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RACV Inverloch Resort extension approved pending climate change-induced sea level rise and flood risk management

West Gippsland Catchment Authority flood risk concerns must be addressed. The $13.66m development includes accommodation, car spaces, and a wedding deck.

By news@gippsland - 16th August 2023 - Back to News

RACV Inverloch Resort extension can go ahead if they fix flooding risk. Bass Coast Shire Council today voted to approve a planning application to extend RACV Inverloch Resort subject to the RACV satisfying the local catchment management authority that the risk of climate change-induced sea level rises and flooding can be managed safely. The West Gippsland Catchment Authority objected to the proposed $13.66m development to build an extra 44 accommodation rooms and 39 extra car spaces at the site at 70 Cape Paterson-Inverloch Rd.

The $13.66M plan for 44 rooms, 39 car spaces, villa relocation, and a new wedding deck faced objections from West Gippsland Catchment Authority

The $13.66M plan for 44 rooms, 39 car spaces, villa relocation, and a new wedding deck faced objections from West Gippsland Catchment Authority

Tourism expansion awaits

The development includes the relocation of an existing villa and the construction of a new wedding deck with views to Bass Coast. Council said the development could go ahead if the RACV can convince the West Gippsland Catchment Authority the plans address its concerns around the flooding risk.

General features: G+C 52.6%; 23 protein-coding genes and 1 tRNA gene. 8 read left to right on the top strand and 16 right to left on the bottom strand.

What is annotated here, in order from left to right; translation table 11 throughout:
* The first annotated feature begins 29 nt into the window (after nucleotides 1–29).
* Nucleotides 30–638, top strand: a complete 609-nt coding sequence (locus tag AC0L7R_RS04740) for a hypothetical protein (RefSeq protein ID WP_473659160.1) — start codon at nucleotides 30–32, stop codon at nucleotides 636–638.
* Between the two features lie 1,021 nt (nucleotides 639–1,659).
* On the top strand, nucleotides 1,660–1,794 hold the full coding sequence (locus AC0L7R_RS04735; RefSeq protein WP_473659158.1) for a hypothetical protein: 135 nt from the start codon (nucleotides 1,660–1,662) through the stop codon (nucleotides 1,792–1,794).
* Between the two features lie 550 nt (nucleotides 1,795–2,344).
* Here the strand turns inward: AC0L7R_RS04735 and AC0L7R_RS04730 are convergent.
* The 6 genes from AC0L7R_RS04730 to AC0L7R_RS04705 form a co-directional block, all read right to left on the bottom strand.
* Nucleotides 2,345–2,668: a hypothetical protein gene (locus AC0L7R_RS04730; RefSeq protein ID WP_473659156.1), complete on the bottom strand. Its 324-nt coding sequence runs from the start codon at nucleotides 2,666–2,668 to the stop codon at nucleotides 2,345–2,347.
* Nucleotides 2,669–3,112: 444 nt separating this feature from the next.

Bass Coast Shire Council Mayor Cr Michael Whelan said council supports more tourism development in Bass Coast such as RACV Resort's extension to help boost the economy and local job numbers. But Cr Whelan said the planning framework has highlighted the lack of clarity that currently exists for landholders and developers seeking to build on the coast due to the confusion around coastal flooding rules," Cr Whelan said.

Cr Whelan said the council has been strongly advocating for urgent intervention by the state government to clarify climate change-induced coastal inundation planning. "The planning rules in flood-prone areas require an all-of-state approach," he said.

Risk hinders development

Current Victorian government policy recommends that coastal communities should plan for an average anticipated sea level rise of at least 0.8m by the year 2100. The RACV development was required to be assessed on the risk of a 1-in-100-year flooding event. The West Gippsland Catchment Authority advised that the development would "increase the amount of people and property exposed to the flood hazard" because the plans do not allow safe vehicle evacuation from the site during a flood event.

"The proposal relies on a low-level access without an alternative ingress/egress point, which in a major flooding event would present unsafe conditions for visitors, vehicles and emergency services personnel," the authority warned.

The proposed development was "not consistent with the Municipal Planning Strategy, which seeks to protect life, health, safety, and community wellbeing from environmental hazards and ensure development does not increase the risk of an environmental hazard".

Pictures from Google Maps.


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